Most of us strive to be great at what we do. When we keep at it, people begin asking us for our advice, companies begin paying up for our expertise, and our bank accounts begin getting bigger. As more people recognize our knowledge and worth, we begin to see ourselves as experts. This is dangerous. It’s not dangerous because we will have more money, power and respect (which is dangerous in its own way), but because we adopt the expert mindset. This point of view is actually harmful when we think that we have learned everything that needs to be learned.
When we stop learning, it is the beginning of the end. People with the expert mindset tend to close their minds and discount the ideas of those they don’t deem worthy. You can see this firsthand in people from all walks of life: executives, musicians, janitors, professors, doctors, high school dropouts, college graduates, lawyers, etc. The list goes on.
So, what’s so bad about the expert mind? Didn’t we earn it for the hard work we put into becoming an expert? Shouldn’t we screen out what we already know to be wrong and only allow in information of value?Although it’s worthwhile to master something, and it’s praiseworthy to be an expert, by adopting the expert mindset we actually sabotage all of our efforts.
What’s really interesting is that true experts never stop learning. It is a misperception that you can reach the top of any field and rest. The only reason you’re an expert today is because you kept growing your skills and knowledge. Those who remain experts continue pushing the field’s upper limits.
Think back to when you were a true beginner in something. You naturally adopted a beginner’s mind. This open mindset set you up for success because of the following factors.
- You took time to learn from everyone.
- You were open and accepting of any ideas that came your way.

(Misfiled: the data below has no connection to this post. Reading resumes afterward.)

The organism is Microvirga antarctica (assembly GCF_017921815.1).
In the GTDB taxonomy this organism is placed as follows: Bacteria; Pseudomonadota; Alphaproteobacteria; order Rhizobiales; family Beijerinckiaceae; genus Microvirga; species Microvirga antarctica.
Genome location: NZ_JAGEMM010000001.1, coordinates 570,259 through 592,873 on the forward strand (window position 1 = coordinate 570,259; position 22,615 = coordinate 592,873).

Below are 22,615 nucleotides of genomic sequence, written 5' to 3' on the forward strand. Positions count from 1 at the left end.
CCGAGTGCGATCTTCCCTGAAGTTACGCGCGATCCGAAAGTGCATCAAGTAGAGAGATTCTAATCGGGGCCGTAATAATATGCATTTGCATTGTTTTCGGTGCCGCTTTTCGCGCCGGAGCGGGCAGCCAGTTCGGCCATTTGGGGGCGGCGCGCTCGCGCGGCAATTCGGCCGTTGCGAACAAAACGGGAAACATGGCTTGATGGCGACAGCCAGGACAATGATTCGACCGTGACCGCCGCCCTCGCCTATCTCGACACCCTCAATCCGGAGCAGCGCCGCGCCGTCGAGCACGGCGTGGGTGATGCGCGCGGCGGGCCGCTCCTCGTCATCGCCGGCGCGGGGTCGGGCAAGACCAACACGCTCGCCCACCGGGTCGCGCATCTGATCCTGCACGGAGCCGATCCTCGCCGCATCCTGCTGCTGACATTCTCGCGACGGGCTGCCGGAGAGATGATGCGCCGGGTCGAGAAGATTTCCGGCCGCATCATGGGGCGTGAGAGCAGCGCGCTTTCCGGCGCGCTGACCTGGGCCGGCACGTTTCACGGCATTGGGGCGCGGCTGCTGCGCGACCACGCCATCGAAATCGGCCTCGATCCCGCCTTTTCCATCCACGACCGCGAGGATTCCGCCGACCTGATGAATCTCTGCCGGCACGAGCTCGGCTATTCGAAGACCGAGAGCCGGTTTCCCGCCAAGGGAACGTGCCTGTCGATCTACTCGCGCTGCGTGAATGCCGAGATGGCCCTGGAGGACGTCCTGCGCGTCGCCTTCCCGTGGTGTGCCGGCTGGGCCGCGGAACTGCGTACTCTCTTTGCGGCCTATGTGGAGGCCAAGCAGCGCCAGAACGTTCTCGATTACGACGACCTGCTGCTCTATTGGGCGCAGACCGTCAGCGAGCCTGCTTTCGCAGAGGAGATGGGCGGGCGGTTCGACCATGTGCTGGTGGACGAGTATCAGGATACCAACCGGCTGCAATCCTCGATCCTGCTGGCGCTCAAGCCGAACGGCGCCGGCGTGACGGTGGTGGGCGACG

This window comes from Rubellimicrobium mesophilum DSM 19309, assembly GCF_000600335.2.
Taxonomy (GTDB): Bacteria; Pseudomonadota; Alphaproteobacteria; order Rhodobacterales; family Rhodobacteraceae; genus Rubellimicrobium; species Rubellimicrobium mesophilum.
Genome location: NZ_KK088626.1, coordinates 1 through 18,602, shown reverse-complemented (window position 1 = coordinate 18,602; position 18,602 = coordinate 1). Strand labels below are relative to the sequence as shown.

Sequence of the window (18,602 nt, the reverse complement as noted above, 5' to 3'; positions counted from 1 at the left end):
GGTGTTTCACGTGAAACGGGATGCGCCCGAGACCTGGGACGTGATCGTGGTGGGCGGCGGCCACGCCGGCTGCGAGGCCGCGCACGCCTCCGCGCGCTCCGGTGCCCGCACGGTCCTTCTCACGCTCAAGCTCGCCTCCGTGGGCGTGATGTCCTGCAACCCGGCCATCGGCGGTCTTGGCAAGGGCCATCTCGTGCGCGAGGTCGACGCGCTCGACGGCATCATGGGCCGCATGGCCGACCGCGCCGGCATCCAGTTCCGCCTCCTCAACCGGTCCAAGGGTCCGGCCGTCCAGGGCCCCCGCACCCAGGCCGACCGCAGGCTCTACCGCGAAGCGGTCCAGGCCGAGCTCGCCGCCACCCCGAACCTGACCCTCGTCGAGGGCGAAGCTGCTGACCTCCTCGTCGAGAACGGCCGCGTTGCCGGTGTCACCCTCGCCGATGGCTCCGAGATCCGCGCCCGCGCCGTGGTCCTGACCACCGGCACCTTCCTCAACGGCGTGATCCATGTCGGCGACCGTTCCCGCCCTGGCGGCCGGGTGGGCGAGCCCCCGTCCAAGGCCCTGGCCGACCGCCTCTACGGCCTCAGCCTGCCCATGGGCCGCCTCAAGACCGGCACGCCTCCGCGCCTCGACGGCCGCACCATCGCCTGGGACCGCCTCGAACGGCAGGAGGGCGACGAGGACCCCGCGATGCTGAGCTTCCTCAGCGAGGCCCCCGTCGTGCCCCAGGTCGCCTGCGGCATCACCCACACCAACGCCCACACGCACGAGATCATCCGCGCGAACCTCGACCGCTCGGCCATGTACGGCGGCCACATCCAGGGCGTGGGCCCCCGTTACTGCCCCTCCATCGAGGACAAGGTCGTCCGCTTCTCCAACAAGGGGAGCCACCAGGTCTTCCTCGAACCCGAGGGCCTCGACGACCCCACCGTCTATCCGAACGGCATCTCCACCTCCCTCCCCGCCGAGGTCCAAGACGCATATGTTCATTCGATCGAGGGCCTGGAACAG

- You weren’t afraid to ask for help because you saw everyone as a resource.
- You took risks because you had “nothing to lose” and you were expected to fail.
If the road to success is paved with failure, who do you think would be likely to fail more: someone who saw themselves as the beginner or the expert?
When you see yourself as an expert, more energy is spent protecting this status. In the words of Carol Dweck, a renowned psychology professor focused on motivation, you shift from a growth mindset to a fixed mindset because you believed you’ve “made it.” There isn’t any more room to grow after you reach the top. Now, it’s all about protecting your identity as an expert.
Warning signs that you might be slipping into the expert mindset on a specific topic include the following qualities.
- You no longer read any books about that topic.
- You are not curious about how other people view the topic you’re an expert in.
- You give people unsolicited advice on the topic to show how much you know.
- You find it impossible to admit that you don’t know everything about the topic.
- You stay away from any activities that may challenge your status as an expert.
Where in your life do you feel like an expert? At work? At home? In school? With your friends? In those situations, do you still have a beginner’s mindset or are you thinking like an expert? If you’re beginning to show any signs of expert thinking, pause and ask yourself, “What would a beginner do?”
No matter what your profession or interest may be – think like a beginner. It’s much easier than being an expert. Ironically, this way of thinking is what will make and keep you an expert at the end.
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